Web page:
and inserts a revocation record into Redis which includes the hash of
the revoked token. In the event that the Redis data is lost, it would be
possible to reconstruct the revocation list from the list of expired
tokens in the database.

The code which provides a web UI to this interface is here:

https://git.sr.ht/~sircmpwn/meta.sr.ht/tree/68b1c0414aa720553210453a93a660cb602a7136/metasrht/blueprints/oauth2.py

This is a GraphQL client which provides a thin layer to convert HTTP
form submissions to GraphQL requests, and GraphQL data to web UI. Note
that over time I want to expand this approach to cover more of the
implementation, making GraphQL the sole source of truth for the Python
backend instead of SQLAlchemy.

In order to make use of these tokens, the OAuth 2.0 authentication
method was added to the gql.sr.ht authentication middleware. The
implementation is here:

https://git.sr.ht/~sircmpwn/gql.sr.ht/tree/1fd9e352177eb4f56583e66123eba997931321dc/auth/middleware.go#L237

First this decodes the token and verifies that it is not expired and
that the signature is correct (this happens in DecodeToken). Then it
forks into two goroutines and performs two lookups in parallel:

1. Looks up the profile data from the database which is associated with
   the username in the token payload
2. Consults meta.sr.ht for the revocation status of this token hash and
   client ID.

We join on the goroutines and if both succeed, we check the user's
suspension status and decode the grants listed in the token payload.
These are stashed in the authentication context and the request is
allowed to proceed.

To make use of those grants, the @access directive was introduced. Its
implementation is here:

https://git.sr.ht/~sircmpwn/gql.sr.ht/tree/1fd9e352177eb4f56583e66123eba997931321dc/directives.go#L22

This ensures that the authenticated OAuth 2.0 token has sufficient
grants to use the GraphQL resolvers the request is trying to use.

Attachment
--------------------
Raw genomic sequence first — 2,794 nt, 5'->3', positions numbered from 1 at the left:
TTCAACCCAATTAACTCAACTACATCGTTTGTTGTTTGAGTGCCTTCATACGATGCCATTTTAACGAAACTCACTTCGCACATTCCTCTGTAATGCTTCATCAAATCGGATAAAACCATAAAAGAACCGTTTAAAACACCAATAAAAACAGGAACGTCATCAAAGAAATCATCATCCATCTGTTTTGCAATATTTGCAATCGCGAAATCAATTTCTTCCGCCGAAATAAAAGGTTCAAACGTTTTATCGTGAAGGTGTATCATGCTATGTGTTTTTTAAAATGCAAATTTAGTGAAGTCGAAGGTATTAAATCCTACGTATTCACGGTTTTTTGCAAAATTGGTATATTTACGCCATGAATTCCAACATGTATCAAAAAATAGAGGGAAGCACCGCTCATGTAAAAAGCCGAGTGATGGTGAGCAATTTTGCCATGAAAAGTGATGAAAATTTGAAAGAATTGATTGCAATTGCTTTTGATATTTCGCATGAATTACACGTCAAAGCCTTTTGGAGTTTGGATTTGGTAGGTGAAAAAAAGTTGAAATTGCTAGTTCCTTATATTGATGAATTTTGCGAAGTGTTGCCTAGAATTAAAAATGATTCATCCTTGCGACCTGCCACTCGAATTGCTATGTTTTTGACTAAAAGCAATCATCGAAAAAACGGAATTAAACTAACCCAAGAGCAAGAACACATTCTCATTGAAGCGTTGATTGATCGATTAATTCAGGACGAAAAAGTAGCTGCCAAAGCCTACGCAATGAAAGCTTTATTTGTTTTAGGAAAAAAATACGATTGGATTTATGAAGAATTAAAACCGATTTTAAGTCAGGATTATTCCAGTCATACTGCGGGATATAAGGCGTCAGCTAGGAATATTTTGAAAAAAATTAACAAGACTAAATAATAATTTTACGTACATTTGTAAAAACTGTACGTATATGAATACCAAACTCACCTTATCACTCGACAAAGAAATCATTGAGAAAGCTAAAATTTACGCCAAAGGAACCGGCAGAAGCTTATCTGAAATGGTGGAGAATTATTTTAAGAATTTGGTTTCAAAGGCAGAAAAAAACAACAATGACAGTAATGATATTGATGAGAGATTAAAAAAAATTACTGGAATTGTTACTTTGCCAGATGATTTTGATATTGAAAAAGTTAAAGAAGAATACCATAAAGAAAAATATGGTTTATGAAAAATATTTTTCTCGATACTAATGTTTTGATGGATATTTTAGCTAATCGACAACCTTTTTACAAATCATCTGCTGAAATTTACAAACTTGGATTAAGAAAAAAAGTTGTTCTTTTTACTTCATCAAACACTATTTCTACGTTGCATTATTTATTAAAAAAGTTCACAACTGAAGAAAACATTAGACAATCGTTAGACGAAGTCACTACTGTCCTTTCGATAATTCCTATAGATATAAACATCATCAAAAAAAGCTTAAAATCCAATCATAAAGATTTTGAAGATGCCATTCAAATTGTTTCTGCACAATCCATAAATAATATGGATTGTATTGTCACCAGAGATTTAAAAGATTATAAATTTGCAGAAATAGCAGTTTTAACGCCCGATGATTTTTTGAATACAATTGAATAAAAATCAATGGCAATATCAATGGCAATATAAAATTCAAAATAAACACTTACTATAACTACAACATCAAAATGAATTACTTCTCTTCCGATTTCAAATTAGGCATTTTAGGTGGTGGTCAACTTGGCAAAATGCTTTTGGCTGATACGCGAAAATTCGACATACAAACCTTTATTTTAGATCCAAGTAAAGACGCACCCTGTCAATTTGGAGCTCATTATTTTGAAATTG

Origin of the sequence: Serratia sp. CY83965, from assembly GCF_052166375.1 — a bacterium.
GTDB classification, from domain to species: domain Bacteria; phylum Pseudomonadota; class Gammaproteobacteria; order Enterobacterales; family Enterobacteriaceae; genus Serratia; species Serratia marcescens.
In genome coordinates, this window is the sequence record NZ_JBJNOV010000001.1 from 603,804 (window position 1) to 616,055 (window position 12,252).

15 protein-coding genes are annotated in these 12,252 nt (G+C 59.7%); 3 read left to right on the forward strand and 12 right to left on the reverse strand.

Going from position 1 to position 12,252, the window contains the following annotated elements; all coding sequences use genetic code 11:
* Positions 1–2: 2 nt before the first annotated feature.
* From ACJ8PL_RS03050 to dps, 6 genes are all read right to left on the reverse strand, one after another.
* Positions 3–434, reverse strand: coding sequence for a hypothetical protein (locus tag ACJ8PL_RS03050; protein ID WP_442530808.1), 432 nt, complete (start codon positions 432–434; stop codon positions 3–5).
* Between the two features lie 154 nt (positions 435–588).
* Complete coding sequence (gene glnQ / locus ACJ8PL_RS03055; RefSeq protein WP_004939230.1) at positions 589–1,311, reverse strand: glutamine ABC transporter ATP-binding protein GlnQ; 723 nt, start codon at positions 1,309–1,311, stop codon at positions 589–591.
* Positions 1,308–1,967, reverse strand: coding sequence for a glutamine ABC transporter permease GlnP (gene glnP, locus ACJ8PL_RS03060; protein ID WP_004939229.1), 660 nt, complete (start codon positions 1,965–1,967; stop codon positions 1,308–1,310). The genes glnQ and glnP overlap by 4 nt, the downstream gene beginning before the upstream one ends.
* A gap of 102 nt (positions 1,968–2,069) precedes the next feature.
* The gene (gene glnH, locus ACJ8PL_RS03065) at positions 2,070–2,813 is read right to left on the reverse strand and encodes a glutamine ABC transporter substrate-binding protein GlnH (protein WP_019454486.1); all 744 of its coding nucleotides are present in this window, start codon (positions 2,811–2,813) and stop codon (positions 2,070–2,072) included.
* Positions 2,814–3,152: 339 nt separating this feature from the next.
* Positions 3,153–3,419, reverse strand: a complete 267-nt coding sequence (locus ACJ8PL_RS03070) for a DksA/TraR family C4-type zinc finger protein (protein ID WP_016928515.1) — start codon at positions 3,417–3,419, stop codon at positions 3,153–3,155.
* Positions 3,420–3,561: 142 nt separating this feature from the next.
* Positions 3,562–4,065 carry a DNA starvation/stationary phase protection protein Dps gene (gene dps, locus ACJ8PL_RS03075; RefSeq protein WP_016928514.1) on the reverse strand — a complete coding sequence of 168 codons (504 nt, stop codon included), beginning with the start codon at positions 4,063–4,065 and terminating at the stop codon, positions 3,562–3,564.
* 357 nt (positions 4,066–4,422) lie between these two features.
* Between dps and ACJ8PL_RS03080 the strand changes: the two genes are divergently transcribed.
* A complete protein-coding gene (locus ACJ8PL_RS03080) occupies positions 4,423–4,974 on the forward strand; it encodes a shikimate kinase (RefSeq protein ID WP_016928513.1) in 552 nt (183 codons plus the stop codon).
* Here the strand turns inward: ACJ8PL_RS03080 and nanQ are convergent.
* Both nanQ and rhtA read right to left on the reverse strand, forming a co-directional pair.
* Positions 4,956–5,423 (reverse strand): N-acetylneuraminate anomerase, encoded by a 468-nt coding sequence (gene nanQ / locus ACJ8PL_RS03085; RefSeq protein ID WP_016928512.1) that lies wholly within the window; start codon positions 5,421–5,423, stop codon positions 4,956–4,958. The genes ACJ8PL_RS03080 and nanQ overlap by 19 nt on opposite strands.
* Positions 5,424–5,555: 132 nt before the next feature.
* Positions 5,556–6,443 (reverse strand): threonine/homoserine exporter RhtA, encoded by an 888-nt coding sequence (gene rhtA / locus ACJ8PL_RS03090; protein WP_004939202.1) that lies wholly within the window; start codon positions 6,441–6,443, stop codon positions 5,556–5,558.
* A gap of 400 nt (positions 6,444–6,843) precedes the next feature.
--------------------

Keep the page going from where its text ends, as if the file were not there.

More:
The token/client revocation status check is implemented here:

https://git.sr.ht/~sircmpwn/meta.sr.ht/tree/68b1c0414aa720553210453a93a660cb602a7136/api/graph/schema.resolvers.go#L285

It's just a simple Redis lookup.

---

A lot remains to be implemented, but these are the most
security-critical portions.

Thoughts?
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<448a58a5-33a2-c220-d995-e8701760a91d@ignaskiela.eu>
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<C5O6OPYOI016.7MSANSAG8I05@homura> (view parent)
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On 2020-09-15 22:19, Drew DeVault wrote:

> The meta.sr.ht GraphQL schema now includes a number of @internal
> resolvers which are used to manage OAuth:
> 
> https://git.sr.ht/~sircmpwn/meta.sr.ht/tree/68b1c0414aa720553210453a93a660cb602a7136/api/graph/schema.graphqls

> Thoughts?
Is there any reason for adding an @internal onto
tokenRevocationStatus[0]? I don't see any real abuse potential here, and
having easy access to it helps non-internal OAuth apps to stop using the
token.

[0]:
https://git.sr.ht/~sircmpwn/meta.sr.ht/tree/68b1c0414aa720553210453a93a660cb602a7136/api/graph/schema.graphqls#L227


Besides that everything else seems good.
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<448a58a5-33a2-c220-d995-e8701760a91d@ignaskiela.eu> (view parent)
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On Tue Sep 15, 2020 at 4:49 PM EDT, Ignas Kiela wrote:
> Is there any reason for adding an @internal onto
> tokenRevocationStatus[0]? I don't see any real abuse potential here,
> and having easy access to it helps non-internal OAuth apps to stop
> using the token.

I'd err on the side of conservative here. I also don't want someone who
steals a bunch of OAuth tokens or client IDs to have a quick and easy to
way to see which of them are valid.
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<C5OVD0H1DFF4.14D9FA8O703PJ@sm7davidhagerty.local>
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On Tue Sep 15, 2020 at 11:19 AM EDT, Drew DeVault wrote:
> Expiry is a Unix timestamp set 1 year in the future from token issuance.

If no one else has qualms about that expiry length on tokens, I
understand, but I personally get a little nervous with long-lived tokens
like this. If a token becomes compromised, that's a much longer span of
time where it can be used maliciously.

When I've developed APIs for my employer, the advice has been
to go for shorter expiries, on the order of a month.
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On Wed Sep 16, 2020 at 10:39 AM EDT, David Hagerty wrote:
> If no one else has qualms about that expiry length on tokens, I
> understand, but I personally get a little nervous with long-lived tokens
> like this. If a token becomes compromised, that's a much longer span of
> time where it can be used maliciously.
>
> When I've developed APIs for my employer, the advice has been
> to go for shorter expiries, on the order of a month.

I might revisit this once I implement the OAuth 2.0 refresh endpoint.